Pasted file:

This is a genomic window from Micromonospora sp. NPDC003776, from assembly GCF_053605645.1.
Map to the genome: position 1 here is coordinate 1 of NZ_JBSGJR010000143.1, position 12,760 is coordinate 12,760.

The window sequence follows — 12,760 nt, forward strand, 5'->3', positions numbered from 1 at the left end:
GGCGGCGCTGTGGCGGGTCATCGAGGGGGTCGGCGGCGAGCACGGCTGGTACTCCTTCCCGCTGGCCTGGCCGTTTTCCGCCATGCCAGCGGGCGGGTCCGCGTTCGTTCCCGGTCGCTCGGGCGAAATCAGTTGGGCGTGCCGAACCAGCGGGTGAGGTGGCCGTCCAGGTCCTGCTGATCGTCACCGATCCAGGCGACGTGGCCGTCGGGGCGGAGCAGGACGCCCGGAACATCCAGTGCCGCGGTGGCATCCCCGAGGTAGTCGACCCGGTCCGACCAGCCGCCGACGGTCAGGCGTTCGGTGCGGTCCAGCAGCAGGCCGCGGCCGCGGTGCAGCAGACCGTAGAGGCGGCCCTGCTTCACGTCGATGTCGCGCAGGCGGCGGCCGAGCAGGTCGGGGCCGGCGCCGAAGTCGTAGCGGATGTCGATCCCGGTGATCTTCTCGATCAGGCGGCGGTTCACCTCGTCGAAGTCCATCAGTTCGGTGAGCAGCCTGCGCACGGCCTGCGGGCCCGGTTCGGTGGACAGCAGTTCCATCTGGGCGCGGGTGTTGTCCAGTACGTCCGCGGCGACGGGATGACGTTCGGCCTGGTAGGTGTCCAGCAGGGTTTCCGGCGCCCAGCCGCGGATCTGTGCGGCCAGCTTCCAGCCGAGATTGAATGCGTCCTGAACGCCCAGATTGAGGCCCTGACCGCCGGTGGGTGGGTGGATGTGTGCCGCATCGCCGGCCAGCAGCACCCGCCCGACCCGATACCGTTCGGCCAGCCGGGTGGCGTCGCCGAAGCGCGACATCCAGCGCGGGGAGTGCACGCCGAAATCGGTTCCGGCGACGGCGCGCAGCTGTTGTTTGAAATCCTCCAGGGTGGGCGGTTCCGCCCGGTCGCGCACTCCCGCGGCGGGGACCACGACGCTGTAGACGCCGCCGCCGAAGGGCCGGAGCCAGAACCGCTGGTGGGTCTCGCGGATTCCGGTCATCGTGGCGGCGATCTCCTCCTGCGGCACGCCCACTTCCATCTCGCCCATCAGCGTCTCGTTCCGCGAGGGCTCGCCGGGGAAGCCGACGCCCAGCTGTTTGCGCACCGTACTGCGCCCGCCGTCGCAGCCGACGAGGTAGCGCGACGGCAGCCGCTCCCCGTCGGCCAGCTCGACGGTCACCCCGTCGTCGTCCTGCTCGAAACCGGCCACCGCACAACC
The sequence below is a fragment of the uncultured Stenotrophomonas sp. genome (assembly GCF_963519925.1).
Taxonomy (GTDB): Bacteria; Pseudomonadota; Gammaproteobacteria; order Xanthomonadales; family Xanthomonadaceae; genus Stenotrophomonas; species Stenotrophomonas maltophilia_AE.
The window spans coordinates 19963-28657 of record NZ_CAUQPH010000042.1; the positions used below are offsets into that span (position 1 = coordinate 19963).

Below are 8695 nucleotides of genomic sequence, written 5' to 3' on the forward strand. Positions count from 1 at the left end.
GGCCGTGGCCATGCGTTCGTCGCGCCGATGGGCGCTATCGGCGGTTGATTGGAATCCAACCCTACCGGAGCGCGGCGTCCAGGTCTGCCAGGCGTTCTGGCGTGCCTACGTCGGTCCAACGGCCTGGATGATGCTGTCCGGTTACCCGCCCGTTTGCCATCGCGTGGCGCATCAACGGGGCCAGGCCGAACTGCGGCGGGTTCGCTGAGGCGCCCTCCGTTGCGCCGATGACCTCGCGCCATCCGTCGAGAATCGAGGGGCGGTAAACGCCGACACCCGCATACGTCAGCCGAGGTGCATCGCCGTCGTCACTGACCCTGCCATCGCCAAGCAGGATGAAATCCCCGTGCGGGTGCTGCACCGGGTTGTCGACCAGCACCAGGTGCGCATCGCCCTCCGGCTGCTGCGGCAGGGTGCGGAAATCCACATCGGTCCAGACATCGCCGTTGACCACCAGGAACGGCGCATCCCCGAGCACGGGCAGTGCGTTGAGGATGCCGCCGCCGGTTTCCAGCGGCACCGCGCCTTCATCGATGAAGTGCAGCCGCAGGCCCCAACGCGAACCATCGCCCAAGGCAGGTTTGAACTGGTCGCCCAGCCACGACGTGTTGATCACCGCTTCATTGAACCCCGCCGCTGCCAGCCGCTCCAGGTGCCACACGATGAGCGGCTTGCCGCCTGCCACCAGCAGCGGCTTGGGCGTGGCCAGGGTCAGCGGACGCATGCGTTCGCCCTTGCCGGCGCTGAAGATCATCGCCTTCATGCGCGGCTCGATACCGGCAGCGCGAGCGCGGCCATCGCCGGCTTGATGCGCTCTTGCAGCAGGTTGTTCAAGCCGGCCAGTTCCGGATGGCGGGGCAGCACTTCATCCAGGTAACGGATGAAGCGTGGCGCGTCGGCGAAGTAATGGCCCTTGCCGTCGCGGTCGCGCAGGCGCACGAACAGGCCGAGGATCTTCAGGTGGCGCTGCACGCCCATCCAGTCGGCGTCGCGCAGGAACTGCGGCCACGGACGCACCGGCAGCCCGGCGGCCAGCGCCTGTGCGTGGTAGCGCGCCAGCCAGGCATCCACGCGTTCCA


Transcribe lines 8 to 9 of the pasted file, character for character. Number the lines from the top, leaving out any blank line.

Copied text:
Below are 8695 nucleotides of genomic sequence, written 5' to 3' on the forward strand. Positions count from 1 at the left end.
GGCCGTGGCCATGCGTTCGTCGCGCCGATGGGCGCTATCGGCGGTTGATTGGAATCCAACCCTACCGGAGCGCGGCGTCCAGGTCTGCCAGGCGTTCTGGCGTGCCTACGTCGGTCCAACGGCCTGGATGATGCTGTCCGGTTACCCGCCCGTTTGCCATCGCGTGGCGCATCAACGGGGCCAGGCCGAACTGCGGCGGGTTCGCTGAGGCGCCCTCCGTTGCGCCGATGACCTCGCGCCATCCGTCGAGAATCGAGGGGCGGTAAACGCCGACACCCGCATACGTCAGCCGAGGTGCATCGCCGTCGTCACTGACCCTGCCATCGCCAAGCAGGATGAAATCCCCGTGCGGGTGCTGCACCGGGTTGTCGACCAGCACCAGGTGCGCATCGCCCTCCGGCTGCTGCGGCAGGGTGCGGAAATCCACATCGGTCCAGACATCGCCGTTGACCACCAGGAACGGCGCATCCCCGAGCACGGGCAGTGCGTTGAGGATGCCGCCGCCGGTTTCCAGCGGCACCGCGCCTTCATCGATGAAGTGCAGCCGCAGGCCCCAACGCGAACCATCGCCCAAGGCAGGTTTGAACTGGTCGCCCAGCCACGACGTGTTGATCACCGCTTCATTGAACCCCGCCGCTGCCAGCCGCTCCAGGTGCCACACGATGAGCGGCTTGCCGCCTGCCACCAGCAGCGGCTTGGGCGTGGCCAGGGTCAGCGGACGCATGCGTTCGCCCTTGCCGGCGCTGAAGATCATCGCCTTCATGCGCGGCTCGATACCGGCAGCGCGAGCGCGGCCATCGCCGGCTTGATGCGCTCTTGCAGCAGGTTGTTCAAGCCGGCCAGTTCCGGATGGCGGGGCAGCACTTCATCCAGGTAACGGATGAAGCGTGGCGCGTCGGCGAAGTAATGGCCCTTGCCGTCGCGGTCGCGCAGGCGCACGAACAGGCCGAGGATCTTCAGGTGGCGCTGCACGCCCATCCAGTCGGCGTCGCGCAGGAACTGCGGCCACGGACGCACCGGCAGCCCGGCGGCCAGCGCCTGTGCGTGGTAGCGCGCCAGCCAGGCATCCACGCGTTCCA